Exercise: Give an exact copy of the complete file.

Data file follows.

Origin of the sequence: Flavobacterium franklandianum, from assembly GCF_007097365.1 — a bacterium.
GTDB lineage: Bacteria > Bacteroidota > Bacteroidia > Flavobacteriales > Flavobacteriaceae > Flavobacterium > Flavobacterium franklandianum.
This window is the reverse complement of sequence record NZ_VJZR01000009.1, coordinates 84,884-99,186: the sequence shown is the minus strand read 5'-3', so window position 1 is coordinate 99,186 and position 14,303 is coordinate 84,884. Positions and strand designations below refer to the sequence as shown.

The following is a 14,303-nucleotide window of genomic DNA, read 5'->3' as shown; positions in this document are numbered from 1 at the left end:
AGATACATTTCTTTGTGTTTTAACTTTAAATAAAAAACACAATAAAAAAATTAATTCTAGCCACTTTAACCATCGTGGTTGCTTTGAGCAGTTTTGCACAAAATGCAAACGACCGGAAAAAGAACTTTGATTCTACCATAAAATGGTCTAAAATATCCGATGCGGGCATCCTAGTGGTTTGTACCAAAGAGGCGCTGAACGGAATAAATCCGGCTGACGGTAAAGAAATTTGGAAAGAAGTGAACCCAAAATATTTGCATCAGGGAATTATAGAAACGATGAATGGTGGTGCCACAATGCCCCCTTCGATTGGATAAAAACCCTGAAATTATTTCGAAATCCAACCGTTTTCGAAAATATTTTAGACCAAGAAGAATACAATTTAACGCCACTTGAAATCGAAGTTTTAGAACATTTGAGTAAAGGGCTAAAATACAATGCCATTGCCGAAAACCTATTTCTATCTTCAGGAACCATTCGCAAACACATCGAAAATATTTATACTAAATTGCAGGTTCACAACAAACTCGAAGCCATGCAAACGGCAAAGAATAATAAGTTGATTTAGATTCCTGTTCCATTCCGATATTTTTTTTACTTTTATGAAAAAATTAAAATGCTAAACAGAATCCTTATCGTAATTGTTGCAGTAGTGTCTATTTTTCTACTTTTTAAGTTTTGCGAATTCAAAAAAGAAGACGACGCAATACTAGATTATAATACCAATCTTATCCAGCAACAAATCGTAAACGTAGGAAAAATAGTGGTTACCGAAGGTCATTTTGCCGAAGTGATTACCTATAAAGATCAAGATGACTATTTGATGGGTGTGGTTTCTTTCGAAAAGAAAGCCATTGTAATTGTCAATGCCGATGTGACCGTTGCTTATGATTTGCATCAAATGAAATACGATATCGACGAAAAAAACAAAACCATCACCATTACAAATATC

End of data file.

Origin of the sequence: Flavobacterium franklandianum, from assembly GCF_007097365.1 — a bacterium.
GTDB lineage: Bacteria > Bacteroidota > Bacteroidia > Flavobacteriales > Flavobacteriaceae > Flavobacterium > Flavobacterium franklandianum.
This window is the reverse complement of sequence record NZ_VJZR01000009.1, coordinates 84,884-99,186: the sequence shown is the minus strand read 5'-3', so window position 1 is coordinate 99,186 and position 14,303 is coordinate 84,884. Positions and strand designations below refer to the sequence as shown.

The following is a 14,303-nucleotide window of genomic DNA, read 5'->3' as shown; positions in this document are numbered from 1 at the left end:
AGATACATTTCTTTGTGTTTTAACTTTAAATAAAAAACACAATAAAAAAATTAATTCTAGCCACTTTAACCATCGTGGTTGCTTTGAGCAGTTTTGCACAAAATGCAAACGACCGGAAAAAGAACTTTGATTCTACCATAAAATGGTCTAAAATATCCGATGCGGGCATCCTAGTGGTTTGTACCAAAGAGGCGCTGAACGGAATAAATCCGGCTGACGGTAAAGAAATTTGGAAAGAAGTGAACCCAAAATATTTGCATCAGGGAATTATAGAAACGATGAATGGTGGTGCCACAATGCCCCCTTCGATTGGATAAAAACCCTGAAATTATTTCGAAATCCAACCGTTTTCGAAAATATTTTAGACCAAGAAGAATACAATTTAACGCCACTTGAAATCGAAGTTTTAGAACATTTGAGTAAAGGGCTAAAATACAATGCCATTGCCGAAAACCTATTTCTATCTTCAGGAACCATTCGCAAACACATCGAAAATATTTATACTAAATTGCAGGTTCACAACAAACTCGAAGCCATGCAAACGGCAAAGAATAATAAGTTGATTTAGATTCCTGTTCCATTCCGATATTTTTTTTACTTTTATGAAAAAATTAAAATGCTAAACAGAATCCTTATCGTAATTGTTGCAGTAGTGTCTATTTTTCTACTTTTTAAGTTTTGCGAATTCAAAAAAGAAGACGACGCAATACTAGATTATAATACCAATCTTATCCAGCAACAAATCGTAAACGTAGGAAAAATAGTGGTTACCGAAGGTCATTTTGCCGAAGTGATTACCTATAAAGATCAAGATGACTATTTGATGGGTGTGGTTTCTTTCGAAAAGAAAGCCATTGTAATTGTCAATGCCGATGTGACCGTTGCTTATGATTTGCATCAAATGAAATACGATATCGACGAAAAAAACAAAACCATCACCATTACAAATATC